Chris, so I can make sure I understand your advice for my own knowledge, would you advise to use the 1:1 balun in this situation or omit it?
NC  USA

Offline CoolAM Radio

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Re: 43 meter dipole
« Reply #7 on: October 13, 2015, 0333 UTC »
For lots of Antenna Info

Check


http://www.mediafire.com/folder/w8jfr02zkl8f3/ANTENNA_INFORMATION_%26_MORE

André
CoolAM Radio - Shortwave
http://jingleproductions.coolam.nl
   Transmitters Do It On Air!!!
::::::::::::::::::::::::::::::::::::::

Offline ChrisSmolinski

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Re: 43 meter dipole
« Reply #8 on: October 13, 2015, 1050 UTC »
With a 1:1 balun, 75 ohm coax is a better match than 50 ohm for a 73 ohm dipole. Of course, chances are the only place in the universe your dipole is actually 73 ohms is in a NEC simulation.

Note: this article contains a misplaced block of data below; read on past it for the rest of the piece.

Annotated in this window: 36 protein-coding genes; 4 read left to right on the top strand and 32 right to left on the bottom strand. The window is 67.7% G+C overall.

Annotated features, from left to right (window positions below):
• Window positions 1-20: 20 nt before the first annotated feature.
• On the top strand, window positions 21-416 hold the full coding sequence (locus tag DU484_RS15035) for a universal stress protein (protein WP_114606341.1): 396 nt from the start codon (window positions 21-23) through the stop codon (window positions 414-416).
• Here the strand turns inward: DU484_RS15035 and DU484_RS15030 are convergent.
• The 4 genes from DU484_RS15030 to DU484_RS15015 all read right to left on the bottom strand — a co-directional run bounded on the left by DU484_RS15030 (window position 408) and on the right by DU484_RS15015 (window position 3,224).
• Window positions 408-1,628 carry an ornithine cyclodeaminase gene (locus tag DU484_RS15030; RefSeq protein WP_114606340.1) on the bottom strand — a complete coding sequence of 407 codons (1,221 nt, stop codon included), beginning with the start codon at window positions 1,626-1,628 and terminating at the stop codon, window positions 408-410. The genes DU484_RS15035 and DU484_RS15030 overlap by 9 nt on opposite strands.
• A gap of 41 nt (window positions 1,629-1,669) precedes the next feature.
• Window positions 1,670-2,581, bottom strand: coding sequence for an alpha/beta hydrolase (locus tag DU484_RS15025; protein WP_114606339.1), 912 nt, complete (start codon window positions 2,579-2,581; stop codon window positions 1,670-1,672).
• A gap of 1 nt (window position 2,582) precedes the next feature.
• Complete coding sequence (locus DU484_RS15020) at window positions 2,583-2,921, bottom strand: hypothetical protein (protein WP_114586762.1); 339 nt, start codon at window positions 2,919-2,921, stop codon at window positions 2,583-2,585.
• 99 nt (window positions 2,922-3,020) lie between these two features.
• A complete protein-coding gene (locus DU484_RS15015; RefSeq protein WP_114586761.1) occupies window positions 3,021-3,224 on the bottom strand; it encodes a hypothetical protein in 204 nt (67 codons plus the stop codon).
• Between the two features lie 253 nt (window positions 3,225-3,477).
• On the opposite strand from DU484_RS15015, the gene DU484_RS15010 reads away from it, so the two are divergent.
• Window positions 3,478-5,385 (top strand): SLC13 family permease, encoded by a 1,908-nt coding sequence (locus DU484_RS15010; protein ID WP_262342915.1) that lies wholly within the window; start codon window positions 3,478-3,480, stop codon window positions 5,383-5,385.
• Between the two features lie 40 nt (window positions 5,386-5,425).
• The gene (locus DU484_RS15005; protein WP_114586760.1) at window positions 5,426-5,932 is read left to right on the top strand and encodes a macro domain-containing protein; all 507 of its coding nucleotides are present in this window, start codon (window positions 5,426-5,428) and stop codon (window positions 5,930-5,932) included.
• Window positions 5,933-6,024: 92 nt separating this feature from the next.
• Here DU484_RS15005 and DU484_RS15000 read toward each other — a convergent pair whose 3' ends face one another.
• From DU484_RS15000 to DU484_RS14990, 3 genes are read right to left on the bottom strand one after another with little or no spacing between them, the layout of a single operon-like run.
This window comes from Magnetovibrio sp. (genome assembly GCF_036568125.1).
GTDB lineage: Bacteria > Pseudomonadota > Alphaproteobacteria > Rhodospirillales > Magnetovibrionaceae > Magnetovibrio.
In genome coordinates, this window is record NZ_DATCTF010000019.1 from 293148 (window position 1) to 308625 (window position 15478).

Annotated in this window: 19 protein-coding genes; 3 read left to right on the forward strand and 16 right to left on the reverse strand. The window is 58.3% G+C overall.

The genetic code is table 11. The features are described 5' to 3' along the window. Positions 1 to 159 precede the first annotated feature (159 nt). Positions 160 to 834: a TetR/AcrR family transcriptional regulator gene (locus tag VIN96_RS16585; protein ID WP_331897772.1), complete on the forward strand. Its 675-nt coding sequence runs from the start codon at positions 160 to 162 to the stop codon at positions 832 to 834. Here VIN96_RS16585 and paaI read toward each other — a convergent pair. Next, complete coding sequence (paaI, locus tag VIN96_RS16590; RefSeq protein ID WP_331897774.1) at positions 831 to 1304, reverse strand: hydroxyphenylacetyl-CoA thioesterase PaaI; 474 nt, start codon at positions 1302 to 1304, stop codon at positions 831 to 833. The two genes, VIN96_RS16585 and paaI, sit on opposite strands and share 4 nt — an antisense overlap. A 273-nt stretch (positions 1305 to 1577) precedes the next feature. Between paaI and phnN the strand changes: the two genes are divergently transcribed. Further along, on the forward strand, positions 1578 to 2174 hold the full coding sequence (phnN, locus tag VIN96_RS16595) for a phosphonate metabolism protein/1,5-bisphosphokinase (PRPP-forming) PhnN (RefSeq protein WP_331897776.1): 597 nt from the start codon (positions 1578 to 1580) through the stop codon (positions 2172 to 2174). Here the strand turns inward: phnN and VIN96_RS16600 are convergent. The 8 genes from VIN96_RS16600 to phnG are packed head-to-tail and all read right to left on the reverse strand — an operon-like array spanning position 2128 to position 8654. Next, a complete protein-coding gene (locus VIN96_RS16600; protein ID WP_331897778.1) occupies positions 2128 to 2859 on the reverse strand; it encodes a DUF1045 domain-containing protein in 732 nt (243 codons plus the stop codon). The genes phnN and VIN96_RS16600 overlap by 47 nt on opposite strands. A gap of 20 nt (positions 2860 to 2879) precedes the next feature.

For receiving only, matching is not super critical. I personally use 75 ohm RG-6 coax because it is cheap and easily found. I usually leave the F connectors on and use adapters as necessary.


Chris, so I can make sure I understand your advice for my own knowledge, would you advise to use the 1:1 balun in this situation or omit it?


Personally, I use a balun with all of my antennas (dipoles or loops).
Chris Smolinski
Westminster, MD
eQSLs appreciated! csmolinski@blackcatsystems.com
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Offline JCMaxwell

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Re: 43 meter dipole
« Reply #9 on: October 13, 2015, 1155 UTC »
Thanks Chris.
NC  USA

Offline Synthetik Mayham

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Re: 43 meter dipole
« Reply #10 on: October 13, 2015, 1832 UTC »
With a 1:1 balun, 75 ohm coax is a better match than 50 ohm for a 73 ohm dipole. Of course, chances are the only place in the universe your dipole is actually 73 ohms is in a NEC simulation.